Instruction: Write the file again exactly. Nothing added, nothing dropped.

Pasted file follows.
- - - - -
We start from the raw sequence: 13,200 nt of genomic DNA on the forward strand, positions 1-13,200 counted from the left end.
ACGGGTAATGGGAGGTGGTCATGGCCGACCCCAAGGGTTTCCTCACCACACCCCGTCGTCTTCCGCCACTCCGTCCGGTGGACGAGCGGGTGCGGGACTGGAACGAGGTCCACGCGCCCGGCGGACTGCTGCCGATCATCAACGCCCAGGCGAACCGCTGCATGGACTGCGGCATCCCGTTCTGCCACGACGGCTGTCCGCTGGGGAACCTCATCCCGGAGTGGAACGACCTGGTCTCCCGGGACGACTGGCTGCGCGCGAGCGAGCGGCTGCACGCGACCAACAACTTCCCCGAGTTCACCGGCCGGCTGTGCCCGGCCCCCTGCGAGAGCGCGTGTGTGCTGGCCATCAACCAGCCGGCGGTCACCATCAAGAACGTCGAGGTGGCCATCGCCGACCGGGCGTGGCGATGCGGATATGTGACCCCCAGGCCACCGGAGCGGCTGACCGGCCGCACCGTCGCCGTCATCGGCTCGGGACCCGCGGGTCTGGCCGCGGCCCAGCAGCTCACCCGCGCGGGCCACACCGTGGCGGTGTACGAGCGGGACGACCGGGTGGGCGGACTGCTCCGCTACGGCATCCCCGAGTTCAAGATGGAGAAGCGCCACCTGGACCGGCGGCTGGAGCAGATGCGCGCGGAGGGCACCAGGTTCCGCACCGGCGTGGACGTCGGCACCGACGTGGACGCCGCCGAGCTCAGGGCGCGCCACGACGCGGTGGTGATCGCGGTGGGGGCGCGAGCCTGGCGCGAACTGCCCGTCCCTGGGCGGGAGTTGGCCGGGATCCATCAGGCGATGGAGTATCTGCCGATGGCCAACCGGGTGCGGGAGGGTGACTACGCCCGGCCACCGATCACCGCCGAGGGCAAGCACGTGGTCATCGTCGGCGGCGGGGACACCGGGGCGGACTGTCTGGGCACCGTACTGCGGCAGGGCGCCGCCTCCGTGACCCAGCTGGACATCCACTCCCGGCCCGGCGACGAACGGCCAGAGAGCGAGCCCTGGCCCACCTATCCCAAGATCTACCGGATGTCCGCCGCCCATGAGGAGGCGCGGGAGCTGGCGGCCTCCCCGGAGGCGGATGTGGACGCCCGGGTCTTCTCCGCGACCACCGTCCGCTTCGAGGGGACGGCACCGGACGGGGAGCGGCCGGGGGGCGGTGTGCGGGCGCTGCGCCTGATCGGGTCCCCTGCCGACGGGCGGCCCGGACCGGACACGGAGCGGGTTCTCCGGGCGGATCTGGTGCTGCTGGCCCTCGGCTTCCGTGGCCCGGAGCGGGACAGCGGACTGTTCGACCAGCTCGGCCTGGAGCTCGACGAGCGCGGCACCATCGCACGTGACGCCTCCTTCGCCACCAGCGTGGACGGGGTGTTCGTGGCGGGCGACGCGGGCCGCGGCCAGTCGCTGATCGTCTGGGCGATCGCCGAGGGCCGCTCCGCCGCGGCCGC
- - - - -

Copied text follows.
We start from the raw sequence: 13,200 nt of genomic DNA on the forward strand, positions 1-13,200 counted from the left end.
ACGGGTAATGGGAGGTGGTCATGGCCGACCCCAAGGGTTTCCTCACCACACCCCGTCGTCTTCCGCCACTCCGTCCGGTGGACGAGCGGGTGCGGGACTGGAACGAGGTCCACGCGCCCGGCGGACTGCTGCCGATCATCAACGCCCAGGCGAACCGCTGCATGGACTGCGGCATCCCGTTCTGCCACGACGGCTGTCCGCTGGGGAACCTCATCCCGGAGTGGAACGACCTGGTCTCCCGGGACGACTGGCTGCGCGCGAGCGAGCGGCTGCACGCGACCAACAACTTCCCCGAGTTCACCGGCCGGCTGTGCCCGGCCCCCTGCGAGAGCGCGTGTGTGCTGGCCATCAACCAGCCGGCGGTCACCATCAAGAACGTCGAGGTGGCCATCGCCGACCGGGCGTGGCGATGCGGATATGTGACCCCCAGGCCACCGGAGCGGCTGACCGGCCGCACCGTCGCCGTCATCGGCTCGGGACCCGCGGGTCTGGCCGCGGCCCAGCAGCTCACCCGCGCGGGCCACACCGTGGCGGTGTACGAGCGGGACGACCGGGTGGGCGGACTGCTCCGCTACGGCATCCCCGAGTTCAAGATGGAGAAGCGCCACCTGGACCGGCGGCTGGAGCAGATGCGCGCGGAGGGCACCAGGTTCCGCACCGGCGTGGACGTCGGCACCGACGTGGACGCCGCCGAGCTCAGGGCGCGCCACGACGCGGTGGTGATCGCGGTGGGGGCGCGAGCCTGGCGCGAACTGCCCGTCCCTGGGCGGGAGTTGGCCGGGATCCATCAGGCGATGGAGTATCTGCCGATGGCCAACCGGGTGCGGGAGGGTGACTACGCCCGGCCACCGATCACCGCCGAGGGCAAGCACGTGGTCATCGTCGGCGGCGGGGACACCGGGGCGGACTGTCTGGGCACCGTACTGCGGCAGGGCGCCGCCTCCGTGACCCAGCTGGACATCCACTCCCGGCCCGGCGACGAACGGCCAGAGAGCGAGCCCTGGCCCACCTATCCCAAGATCTACCGGATGTCCGCCGCCCATGAGGAGGCGCGGGAGCTGGCGGCCTCCCCGGAGGCGGATGTGGACGCCCGGGTCTTCTCCGCGACCACCGTCCGCTTCGAGGGGACGGCACCGGACGGGGAGCGGCCGGGGGGCGGTGTGCGGGCGCTGCGCCTGATCGGGTCCCCTGCCGACGGGCGGCCCGGACCGGACACGGAGCGGGTTCTCCGGGCGGATCTGGTGCTGCTGGCCCTCGGCTTCCGTGGCCCGGAGCGGGACAGCGGACTGTTCGACCAGCTCGGCCTGGAGCTCGACGAGCGCGGCACCATCGCACGTGACGCCTCCTTCGCCACCAGCGTGGACGGGGTGTTCGTGGCGGGCGACGCGGGCCGCGGCCAGTCGCTGATCGTCTGGGCGATCGCCGAGGGCCGCTCCGCCGCGGCCGC